Exceptional Poetry From Around the Web: July 2018
Here’s a short selection of some of the best new poems hitting the web. These five poets, both established and emerging, all have talent worth enjoying (& copying). Enjoy, and be grateful, knowing so many awesome poets are making our community beautiful.
By torrin a. greathouse in Ghost Proposal
i hid the bleeding for [ ]s. i do not remember
who or why they first [ ] i only
remember screaming to my brother to [ ]
“Post-Traumatic Amnesia” is a near perfect example of harmonizing content and form. Playing on the title, the poem is sprinkled with empty brackets, that would otherwise contain details to flesh out the poem. As a result, the use of empty brackets forces the reader to engage with the work in even greater depth. It’s a fill-in-the-blank, choose your own adventure experience, unlike any other poem I’ve seen.
The Soul Wishes It Could Blow on the Wound
By Jabari Jawan Allen in VQR
His teeth are lilies bursting from asphalt—white, many petaled opulences;
Amid danger, there is also beauty.
Jabari Jawan Allen’s “The Soul Wishes It Could Blow on the Wound” reads as though it could have been written in any century. It dissects both the pain and lust of desire. “I curl into the earth’s first question,” explores Allen. “To desire what exactly?” Segmented into 5 parts, Allen’s poem carries a richness of variety in form, images, and plays out in a cold physicality. Visit VQR’s online content to read a suite of Allen’s work.
Fragrant Maiden is China’s most wanted
By Kristin Chang in the Offing
god I wasn’t born I cannonballed
out of my mother I hollowed her breasts
Krisin Chang continues to churn out some of the most precise and ferocious poetry today, and “Fragrant Maiden is China’s most wanted” is no exception. Chang’s poem flows with an athleticism, while simultaneously delving into the history of Shi Xianggu, the “infamous pirate queen of the late 19th century” and the power of the narrator’s sexuality. The combination of this historical narrative and sexual prowess is both raw and energizing.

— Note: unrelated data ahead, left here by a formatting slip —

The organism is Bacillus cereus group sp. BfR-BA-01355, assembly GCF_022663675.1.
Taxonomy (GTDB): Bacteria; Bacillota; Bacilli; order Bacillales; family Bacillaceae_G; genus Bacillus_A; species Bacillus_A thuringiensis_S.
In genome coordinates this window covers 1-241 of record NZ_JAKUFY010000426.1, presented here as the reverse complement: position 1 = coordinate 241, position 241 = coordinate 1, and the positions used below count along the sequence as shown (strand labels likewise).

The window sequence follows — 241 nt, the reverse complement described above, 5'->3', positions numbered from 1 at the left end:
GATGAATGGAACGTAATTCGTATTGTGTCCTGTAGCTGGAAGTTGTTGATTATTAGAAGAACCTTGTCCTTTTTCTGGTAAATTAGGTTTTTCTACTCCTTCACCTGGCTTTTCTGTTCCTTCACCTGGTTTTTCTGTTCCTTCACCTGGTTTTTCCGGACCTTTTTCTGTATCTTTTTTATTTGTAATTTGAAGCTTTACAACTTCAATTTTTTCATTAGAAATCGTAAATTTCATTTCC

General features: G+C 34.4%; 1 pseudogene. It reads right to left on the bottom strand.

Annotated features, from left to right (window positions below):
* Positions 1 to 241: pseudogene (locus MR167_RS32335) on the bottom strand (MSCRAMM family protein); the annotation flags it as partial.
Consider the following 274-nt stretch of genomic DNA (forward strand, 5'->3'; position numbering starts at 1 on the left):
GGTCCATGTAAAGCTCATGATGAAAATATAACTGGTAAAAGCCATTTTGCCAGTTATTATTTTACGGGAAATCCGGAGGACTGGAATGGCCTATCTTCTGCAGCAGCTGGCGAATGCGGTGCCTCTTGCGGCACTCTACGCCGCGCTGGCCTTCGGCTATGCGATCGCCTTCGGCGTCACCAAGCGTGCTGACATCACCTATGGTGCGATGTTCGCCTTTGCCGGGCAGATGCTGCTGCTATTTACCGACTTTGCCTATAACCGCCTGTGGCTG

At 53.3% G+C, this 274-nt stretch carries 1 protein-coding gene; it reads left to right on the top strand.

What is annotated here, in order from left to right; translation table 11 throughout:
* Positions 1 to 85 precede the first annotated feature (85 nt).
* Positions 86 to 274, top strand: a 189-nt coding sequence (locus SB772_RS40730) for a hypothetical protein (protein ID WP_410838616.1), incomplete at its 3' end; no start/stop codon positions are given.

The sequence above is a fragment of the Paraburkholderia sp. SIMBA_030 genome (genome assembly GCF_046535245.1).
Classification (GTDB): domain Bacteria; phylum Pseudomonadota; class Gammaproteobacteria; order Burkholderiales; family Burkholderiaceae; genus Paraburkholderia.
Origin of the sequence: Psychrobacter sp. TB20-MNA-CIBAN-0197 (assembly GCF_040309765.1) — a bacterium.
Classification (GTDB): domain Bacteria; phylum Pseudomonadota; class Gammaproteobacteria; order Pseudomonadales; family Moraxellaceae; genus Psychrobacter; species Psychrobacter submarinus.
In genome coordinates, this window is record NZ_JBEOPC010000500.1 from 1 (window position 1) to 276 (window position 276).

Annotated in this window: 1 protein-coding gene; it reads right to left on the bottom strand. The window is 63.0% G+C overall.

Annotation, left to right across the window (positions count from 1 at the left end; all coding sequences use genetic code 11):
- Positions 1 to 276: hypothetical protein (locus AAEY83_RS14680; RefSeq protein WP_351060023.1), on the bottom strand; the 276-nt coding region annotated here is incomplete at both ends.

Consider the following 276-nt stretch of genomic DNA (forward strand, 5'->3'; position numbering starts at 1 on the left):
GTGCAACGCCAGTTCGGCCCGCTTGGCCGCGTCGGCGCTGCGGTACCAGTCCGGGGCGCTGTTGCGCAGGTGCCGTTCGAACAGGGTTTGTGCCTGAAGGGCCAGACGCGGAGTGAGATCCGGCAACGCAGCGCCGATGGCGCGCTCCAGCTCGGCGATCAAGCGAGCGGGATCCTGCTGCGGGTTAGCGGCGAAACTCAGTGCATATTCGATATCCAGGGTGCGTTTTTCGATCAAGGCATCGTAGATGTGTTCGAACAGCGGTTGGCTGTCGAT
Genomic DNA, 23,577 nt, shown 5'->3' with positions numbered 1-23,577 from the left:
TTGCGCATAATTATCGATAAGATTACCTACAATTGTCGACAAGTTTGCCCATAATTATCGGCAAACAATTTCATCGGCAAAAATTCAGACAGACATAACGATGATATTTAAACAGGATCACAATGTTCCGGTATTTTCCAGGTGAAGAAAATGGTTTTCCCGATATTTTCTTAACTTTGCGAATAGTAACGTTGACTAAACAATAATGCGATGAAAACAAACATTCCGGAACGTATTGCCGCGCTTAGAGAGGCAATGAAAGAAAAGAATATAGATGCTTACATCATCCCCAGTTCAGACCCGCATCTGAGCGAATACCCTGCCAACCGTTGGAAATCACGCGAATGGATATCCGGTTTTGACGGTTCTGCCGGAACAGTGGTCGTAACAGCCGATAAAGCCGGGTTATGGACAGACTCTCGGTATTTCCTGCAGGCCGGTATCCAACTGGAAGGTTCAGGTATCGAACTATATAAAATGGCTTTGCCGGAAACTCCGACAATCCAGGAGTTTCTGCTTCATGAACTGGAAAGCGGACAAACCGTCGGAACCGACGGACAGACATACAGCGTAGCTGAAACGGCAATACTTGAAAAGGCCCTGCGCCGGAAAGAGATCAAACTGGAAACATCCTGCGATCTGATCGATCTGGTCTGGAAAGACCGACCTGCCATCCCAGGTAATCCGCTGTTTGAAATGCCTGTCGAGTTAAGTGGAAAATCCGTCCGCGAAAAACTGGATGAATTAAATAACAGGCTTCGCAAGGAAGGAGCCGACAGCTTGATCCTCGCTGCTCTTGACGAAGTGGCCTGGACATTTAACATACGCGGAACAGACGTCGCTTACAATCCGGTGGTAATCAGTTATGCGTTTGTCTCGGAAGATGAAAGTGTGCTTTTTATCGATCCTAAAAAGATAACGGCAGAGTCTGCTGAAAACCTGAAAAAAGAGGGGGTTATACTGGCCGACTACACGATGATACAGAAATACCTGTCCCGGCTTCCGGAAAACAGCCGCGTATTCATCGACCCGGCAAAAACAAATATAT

At a Dinner Party for White (Wo)men
By Chet’la Sebree in Pleiades
we, still, their dark continent.
They cannot imagine my yawning labia
Because I do not pink at their touch
They “cannot imagine me wet when I want to / be” writes Chet’la Sebree, in her response to Judy Chicago’s permanent art installation, The Dinner Party, housed at the Brooklyn Museum. The poem focuses on how—even in feminist artwork—the black female body is treated as less than. Notably, Sebree’s poem is prefaced by a critique of The Dinner Party made by Alice Walker in 1970, posing the question: What has changed in those forty-eight years since? “At best, undressed, I am invisible,” writes Sebree.
DO YOU KISS YOUR BOYFIREND WITH THOSE VERBS
By Brad Trumpfheller in The Shallow Ends
nothing worth saying stays still long enough to say it : moons moon & giggle
while whole flocks of eye-statements cartwheel into whatever city signifies
“DO YOU KISS YOUR BOYFRIEND WITH THOSE VERBS” pushes language to its edge, makes it get on its knees and beg, only to say not good enough. It’s a harkening back to Jacques Derrida’s différance, which explores the time, gaps, and ultimately, the insufficiencies of language.
While playful, you can’t pinpoint Brad Trumpfheller’s poem, and that’s the point. It keeps you on your toes because when used best, that’s what language does.